We need to pause, think about why our typical approach may not be effective, and then experiment with a new approach that will likely be uncomfortable at first
I don’t know what the ‘new normal’ will be, but after supporting school and district leaders for the last few months as they address one novel challenge after another, I know what good leadership looks like.
The demands and conditions of K-12 leadership have transformed nearly overnight, driven by the pandemic, its economic impact, and racial justice protests. In the face of these challenges, I’ve noticed that the most effective leaders have moved away from their traditional approaches and are trying new leadership skills.
At this point in our careers most of us have tools, skills, and attributes that we’re confident in and get rewarded for. And we’re hesitant to drop those tools even when they’re not effective in the moment. Our skills and attributes are preferences. We learned them early in life, they worked for us, others admired them, and over time they became what we think of as our leadership style. As we created this style, we left some skills and approaches behind.
The good news is that each of our well-developed skills points to a complementary, under-used skill that we can develop. But first, we need to pause, think about why our typical approach may not be effective, and then experiment with a new approach that will likely be uncomfortable at first.
9 leadership polarities
Let’s look at nine of those leadership polarities. For each pair, your preference may be on one side or the other. Notice that you’re likely to have a strong response even to the descriptions themselves, believing that one end or the other of the polarity is better. The question, though, is: “When is it better?” Whenever your go-to approach isn’t working, try moving toward the underused and underdeveloped end of a polarity that you’ve noticed.
- Act-Plan. When you face a new challenge or have an exciting idea, do you prefer to move immediately to action or do you prefer to first develop a step-by-step plan?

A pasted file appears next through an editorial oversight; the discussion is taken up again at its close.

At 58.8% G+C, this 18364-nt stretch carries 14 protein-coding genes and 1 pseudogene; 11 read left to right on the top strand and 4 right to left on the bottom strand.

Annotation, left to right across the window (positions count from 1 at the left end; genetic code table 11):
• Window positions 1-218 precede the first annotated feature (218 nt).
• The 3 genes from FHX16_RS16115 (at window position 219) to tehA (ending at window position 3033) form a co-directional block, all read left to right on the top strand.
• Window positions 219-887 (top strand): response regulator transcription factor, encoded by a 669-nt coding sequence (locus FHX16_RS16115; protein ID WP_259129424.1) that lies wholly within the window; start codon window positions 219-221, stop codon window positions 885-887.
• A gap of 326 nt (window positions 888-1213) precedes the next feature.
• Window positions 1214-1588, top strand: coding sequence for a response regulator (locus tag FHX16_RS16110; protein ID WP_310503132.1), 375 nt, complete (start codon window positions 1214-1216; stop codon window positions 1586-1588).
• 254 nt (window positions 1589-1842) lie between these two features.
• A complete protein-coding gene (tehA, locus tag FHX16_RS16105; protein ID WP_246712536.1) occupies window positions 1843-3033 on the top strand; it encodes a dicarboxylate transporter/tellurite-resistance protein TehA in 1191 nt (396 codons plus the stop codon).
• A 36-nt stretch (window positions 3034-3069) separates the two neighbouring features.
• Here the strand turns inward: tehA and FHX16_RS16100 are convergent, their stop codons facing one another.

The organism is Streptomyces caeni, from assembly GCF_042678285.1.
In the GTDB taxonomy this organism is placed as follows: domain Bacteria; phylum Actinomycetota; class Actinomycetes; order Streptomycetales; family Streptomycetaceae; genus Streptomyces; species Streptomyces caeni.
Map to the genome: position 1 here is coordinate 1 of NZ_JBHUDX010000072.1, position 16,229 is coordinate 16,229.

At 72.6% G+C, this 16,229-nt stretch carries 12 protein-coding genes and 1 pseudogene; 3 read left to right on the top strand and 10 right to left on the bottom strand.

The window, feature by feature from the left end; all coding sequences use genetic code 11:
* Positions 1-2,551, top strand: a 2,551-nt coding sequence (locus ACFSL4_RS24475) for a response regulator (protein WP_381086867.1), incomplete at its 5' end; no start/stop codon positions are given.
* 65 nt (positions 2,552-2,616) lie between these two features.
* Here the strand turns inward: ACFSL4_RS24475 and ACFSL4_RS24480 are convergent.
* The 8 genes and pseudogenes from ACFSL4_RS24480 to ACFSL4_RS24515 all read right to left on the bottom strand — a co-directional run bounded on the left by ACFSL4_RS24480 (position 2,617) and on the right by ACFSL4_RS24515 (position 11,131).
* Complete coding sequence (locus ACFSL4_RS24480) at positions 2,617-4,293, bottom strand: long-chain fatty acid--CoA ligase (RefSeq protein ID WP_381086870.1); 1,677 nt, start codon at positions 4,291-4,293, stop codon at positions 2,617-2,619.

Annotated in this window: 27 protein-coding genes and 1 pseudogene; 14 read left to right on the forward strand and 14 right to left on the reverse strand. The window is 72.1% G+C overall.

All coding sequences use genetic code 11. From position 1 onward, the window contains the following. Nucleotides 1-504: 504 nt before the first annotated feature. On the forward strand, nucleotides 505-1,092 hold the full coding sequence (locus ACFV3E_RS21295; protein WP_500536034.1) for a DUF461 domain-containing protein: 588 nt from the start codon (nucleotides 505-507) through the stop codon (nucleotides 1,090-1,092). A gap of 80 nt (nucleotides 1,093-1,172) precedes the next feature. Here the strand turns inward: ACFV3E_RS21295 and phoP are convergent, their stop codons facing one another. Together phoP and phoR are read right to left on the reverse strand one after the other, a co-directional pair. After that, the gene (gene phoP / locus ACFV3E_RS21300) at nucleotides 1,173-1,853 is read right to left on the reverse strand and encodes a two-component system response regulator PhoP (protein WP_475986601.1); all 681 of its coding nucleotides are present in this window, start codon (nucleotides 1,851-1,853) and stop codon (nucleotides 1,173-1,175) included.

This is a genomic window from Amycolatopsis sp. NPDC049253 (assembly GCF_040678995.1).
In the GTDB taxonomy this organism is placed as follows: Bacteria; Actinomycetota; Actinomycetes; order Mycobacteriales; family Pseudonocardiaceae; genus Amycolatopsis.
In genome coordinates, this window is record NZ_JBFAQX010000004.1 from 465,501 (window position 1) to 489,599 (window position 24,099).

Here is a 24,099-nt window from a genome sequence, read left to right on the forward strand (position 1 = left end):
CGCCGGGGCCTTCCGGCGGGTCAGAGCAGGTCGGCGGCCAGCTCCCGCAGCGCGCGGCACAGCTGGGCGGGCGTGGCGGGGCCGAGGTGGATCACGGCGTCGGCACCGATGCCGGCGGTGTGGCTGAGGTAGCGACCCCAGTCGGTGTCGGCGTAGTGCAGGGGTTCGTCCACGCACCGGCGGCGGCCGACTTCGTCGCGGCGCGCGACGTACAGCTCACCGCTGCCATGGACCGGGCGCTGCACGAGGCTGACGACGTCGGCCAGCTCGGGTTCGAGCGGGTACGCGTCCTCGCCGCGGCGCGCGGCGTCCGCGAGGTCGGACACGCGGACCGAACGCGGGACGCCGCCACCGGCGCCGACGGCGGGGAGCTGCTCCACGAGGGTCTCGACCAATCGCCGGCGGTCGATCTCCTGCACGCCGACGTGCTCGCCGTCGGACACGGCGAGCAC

- Think-Feel. When working with others, do you focus on their ideas or on their feelings? When making a case to others, how much do you say about your thought process or your feelings?
- Confident-Modest. Because we have responsibility for children and large numbers of people, K-12 leaders need to have what the military calls “command presence.” But beyond that, this polarity asks: Do you always present that you’re sure of yourself and your decisions, or do you present as open to new ideas or questions?
- Just-Compassionate. Are you willing to make exceptions in the interest of equity or fairness? Do you often appeal to policy or rules? Do you worry that an exception will be seen as a precedent?
- Answer-Ask. When someone approaches you with a question or dilemma, what’s the first thing you do: ask a question or give an answer? How does it feel to say, “I don’t know?”
- Solution-Problem. How often do you stop and consider the root cause of a problem before proposing solutions? How easy is it for you to immediately create a solution no matter how difficult the problem is?
- Facilitate-Direct. How often do you facilitate group discussion while consciously holding back your own suggestions? How accountable do you feel for the decisions made by your teams? When a solution needs to be implemented by many people, how do you engage with them upfront?
- Flexible-Consistent. Under what circumstances are you willing to reconsider a decision? Are people able to predict what your response will be to a question or problem?
- Spontaneous-Reflective. How often do you ask for time to think about a problem before responding? How often have you felt the need to go back and correct a misunderstanding or to apologize?
I encourage you to think about your preferences, celebrate how well they have served you, and experiment with new behaviors and approaches.
6 tips to improve effectiveness
As you reflect on and refine your leadership style, here are six additional tips that will improve your effectiveness as a new, challenging year begins:
- Tell people why. Explain your moral reasoning, not just the policy or constraints. Who is being better served by this decision? How is equity being improved?
- Be clear about the specific behaviors you want. Physically rehearse new procedures such as student arrival and virtual parent conferences. Create an FAQ or other documentation for people to refer to.
- Build networks of support. In addition to the normal cycles of the school year, each person will have their own ups-and-downs. Provide time and space for people to check in and offer support. Plan ahead for covering the absences of team members and leaders as well as sudden disruption to routines.
- Lighten the load. The most traditional norm of teaching is independence. It made sense, traditionally, to have each teacher design their own lessons and activities but in a blended learning model, one teacher can design the lesson while other teachers focus on student engagement. Take advantage of virtual tools and technology to share resources, even across schools.
- Measure and track success. Identify a handful of leading indicators such as online student engagement, student attendance, and technology use. As a team, use the measures to ask: Are we making progress?
- Vary your pace. It’s exhausting to treat everything as an emergency and to keep our energy level dialed up. Set aside a week or two for you and your team to regroup and relax several times a year.